Does Shortening the School Week Impact Student Performance? Evidence from the Four-Day School Week
D. Mark Anderson, Mary Beth Walker
Education, Finance, & Policy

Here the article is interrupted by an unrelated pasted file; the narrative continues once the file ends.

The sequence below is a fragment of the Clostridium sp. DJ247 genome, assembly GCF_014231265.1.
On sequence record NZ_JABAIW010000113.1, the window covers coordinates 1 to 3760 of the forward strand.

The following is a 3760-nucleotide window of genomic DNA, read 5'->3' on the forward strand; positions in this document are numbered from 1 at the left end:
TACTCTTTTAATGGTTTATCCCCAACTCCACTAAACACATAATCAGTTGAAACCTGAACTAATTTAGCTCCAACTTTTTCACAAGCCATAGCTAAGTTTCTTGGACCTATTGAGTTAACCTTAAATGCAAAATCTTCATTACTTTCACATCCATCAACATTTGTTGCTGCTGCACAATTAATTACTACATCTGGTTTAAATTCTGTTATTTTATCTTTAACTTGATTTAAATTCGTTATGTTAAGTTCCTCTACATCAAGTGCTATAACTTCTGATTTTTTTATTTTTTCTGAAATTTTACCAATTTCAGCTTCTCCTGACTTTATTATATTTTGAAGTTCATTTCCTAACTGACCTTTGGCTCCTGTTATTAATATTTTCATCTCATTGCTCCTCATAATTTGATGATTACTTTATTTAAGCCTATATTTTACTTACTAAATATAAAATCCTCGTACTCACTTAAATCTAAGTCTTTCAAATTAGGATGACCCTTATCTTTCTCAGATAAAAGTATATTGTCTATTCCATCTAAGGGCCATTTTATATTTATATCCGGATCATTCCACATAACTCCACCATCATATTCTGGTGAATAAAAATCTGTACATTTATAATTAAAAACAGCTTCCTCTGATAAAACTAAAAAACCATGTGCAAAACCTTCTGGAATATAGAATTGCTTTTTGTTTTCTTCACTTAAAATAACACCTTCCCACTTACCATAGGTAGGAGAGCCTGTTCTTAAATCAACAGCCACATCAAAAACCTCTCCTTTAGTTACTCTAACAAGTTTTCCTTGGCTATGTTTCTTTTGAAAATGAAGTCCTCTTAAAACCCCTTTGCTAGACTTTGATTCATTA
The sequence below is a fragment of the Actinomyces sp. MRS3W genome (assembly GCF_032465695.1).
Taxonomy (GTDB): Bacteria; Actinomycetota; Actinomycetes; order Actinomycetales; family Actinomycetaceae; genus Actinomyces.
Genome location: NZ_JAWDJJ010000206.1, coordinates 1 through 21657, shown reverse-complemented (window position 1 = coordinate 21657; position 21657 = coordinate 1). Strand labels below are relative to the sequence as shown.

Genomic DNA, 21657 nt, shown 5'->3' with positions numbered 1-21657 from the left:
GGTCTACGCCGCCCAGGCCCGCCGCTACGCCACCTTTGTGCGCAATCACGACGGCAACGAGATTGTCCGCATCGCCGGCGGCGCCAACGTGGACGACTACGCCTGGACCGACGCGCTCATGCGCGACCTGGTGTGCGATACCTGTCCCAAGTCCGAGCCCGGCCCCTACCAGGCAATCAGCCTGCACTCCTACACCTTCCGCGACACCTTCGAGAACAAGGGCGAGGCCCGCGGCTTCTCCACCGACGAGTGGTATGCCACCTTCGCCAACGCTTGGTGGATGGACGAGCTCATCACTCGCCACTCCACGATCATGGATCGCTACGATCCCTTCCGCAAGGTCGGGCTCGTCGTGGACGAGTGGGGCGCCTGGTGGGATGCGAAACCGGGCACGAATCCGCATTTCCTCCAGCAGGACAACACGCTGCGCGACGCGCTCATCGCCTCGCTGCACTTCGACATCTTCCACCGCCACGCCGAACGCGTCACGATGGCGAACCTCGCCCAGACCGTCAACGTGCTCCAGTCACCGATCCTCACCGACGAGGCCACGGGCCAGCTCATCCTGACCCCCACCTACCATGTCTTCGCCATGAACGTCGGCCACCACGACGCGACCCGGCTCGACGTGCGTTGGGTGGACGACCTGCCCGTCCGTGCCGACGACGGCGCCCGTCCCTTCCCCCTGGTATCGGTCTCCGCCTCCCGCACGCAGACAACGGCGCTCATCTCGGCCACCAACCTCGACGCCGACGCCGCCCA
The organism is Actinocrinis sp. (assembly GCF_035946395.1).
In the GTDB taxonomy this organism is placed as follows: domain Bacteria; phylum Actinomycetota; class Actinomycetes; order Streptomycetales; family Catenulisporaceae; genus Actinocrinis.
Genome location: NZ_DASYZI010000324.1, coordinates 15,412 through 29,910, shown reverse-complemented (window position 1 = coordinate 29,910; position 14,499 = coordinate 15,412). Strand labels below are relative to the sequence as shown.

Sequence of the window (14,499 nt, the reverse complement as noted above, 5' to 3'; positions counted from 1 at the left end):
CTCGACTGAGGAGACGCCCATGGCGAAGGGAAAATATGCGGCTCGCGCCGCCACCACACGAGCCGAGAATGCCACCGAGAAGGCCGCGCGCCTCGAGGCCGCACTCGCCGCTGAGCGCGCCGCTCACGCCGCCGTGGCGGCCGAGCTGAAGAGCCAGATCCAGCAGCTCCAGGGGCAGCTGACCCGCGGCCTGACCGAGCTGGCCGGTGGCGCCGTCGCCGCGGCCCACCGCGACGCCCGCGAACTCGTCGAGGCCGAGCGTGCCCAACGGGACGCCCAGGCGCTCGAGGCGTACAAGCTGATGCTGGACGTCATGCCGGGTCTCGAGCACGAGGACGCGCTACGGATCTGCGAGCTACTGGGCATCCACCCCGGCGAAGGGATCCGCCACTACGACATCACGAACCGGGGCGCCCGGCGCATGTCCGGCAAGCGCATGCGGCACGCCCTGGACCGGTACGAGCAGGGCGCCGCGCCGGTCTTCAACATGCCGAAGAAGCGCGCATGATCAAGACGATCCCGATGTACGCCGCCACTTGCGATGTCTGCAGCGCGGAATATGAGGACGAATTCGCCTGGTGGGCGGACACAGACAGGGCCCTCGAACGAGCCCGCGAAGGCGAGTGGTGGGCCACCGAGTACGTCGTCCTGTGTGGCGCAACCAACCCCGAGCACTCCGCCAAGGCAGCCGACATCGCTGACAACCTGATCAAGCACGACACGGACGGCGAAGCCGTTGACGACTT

School districts use a variety of policies to close budget gaps and stave off teacher layoffs and furloughs. More schools are implementing four-day school weeks to reduce overhead and transportation costs. The four-day week requires substantial schedule changes as schools must increase the length of their school day to meet minimum instructional hour requirements. Although some schools have indicated this policy eases financial pressures, it is unknown whether there is an impact on student outcomes. We use school-level data from Colorado to investigate the relationship between the four-day week and academic performance among elementary school students. Our results generally indicate a positive relationship between the four-day week and performance in reading and mathematics. These findings suggest there is little evidence that moving to a four-day week compromises student academic achievement. This research has policy relevance to the current U.S. education system, where many school districts must cut costs.
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